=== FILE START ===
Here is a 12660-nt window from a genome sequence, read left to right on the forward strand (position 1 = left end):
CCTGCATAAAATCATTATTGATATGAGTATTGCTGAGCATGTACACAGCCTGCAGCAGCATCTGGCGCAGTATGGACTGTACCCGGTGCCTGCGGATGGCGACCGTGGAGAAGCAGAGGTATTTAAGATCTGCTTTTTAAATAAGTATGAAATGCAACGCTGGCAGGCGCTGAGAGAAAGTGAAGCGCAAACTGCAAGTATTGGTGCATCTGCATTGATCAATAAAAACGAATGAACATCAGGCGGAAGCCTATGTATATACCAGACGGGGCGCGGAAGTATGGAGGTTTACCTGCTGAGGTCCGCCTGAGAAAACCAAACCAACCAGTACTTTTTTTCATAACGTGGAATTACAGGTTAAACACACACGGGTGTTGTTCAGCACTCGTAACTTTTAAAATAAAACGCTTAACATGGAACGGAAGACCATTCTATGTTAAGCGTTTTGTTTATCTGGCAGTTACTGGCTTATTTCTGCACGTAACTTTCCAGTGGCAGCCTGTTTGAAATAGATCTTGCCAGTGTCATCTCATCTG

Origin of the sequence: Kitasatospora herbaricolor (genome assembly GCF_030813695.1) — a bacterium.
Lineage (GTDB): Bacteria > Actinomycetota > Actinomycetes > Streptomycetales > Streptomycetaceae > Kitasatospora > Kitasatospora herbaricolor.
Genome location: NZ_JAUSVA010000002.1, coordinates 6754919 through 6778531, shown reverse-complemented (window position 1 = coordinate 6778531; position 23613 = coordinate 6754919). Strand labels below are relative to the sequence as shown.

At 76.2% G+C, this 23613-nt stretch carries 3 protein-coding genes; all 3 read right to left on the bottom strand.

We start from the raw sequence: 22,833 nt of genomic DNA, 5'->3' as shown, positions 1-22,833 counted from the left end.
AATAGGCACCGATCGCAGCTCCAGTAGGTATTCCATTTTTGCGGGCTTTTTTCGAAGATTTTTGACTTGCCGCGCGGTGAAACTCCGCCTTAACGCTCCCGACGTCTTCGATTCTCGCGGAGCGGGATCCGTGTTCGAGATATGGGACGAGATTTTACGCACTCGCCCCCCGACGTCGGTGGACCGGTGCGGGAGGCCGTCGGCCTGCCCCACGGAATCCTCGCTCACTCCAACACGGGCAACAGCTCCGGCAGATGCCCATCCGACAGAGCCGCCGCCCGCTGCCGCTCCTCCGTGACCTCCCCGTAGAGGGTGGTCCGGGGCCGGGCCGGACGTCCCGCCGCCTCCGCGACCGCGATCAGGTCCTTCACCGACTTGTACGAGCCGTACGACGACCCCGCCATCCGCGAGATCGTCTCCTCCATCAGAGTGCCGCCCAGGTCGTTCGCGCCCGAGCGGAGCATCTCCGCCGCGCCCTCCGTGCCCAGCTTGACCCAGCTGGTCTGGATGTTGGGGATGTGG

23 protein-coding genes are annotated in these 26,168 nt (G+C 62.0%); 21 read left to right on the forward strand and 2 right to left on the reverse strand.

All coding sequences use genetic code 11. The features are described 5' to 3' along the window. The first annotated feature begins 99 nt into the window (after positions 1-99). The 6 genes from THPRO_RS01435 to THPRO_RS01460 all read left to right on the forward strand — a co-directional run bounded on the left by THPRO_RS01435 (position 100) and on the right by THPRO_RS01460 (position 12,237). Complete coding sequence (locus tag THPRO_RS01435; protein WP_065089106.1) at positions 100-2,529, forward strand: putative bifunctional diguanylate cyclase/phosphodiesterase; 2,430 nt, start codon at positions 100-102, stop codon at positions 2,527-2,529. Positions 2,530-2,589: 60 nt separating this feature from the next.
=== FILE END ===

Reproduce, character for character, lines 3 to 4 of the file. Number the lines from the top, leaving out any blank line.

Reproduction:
Origin of the sequence: Kitasatospora herbaricolor (genome assembly GCF_030813695.1) — a bacterium.
Lineage (GTDB): Bacteria > Actinomycetota > Actinomycetes > Streptomycetales > Streptomycetaceae > Kitasatospora > Kitasatospora herbaricolor.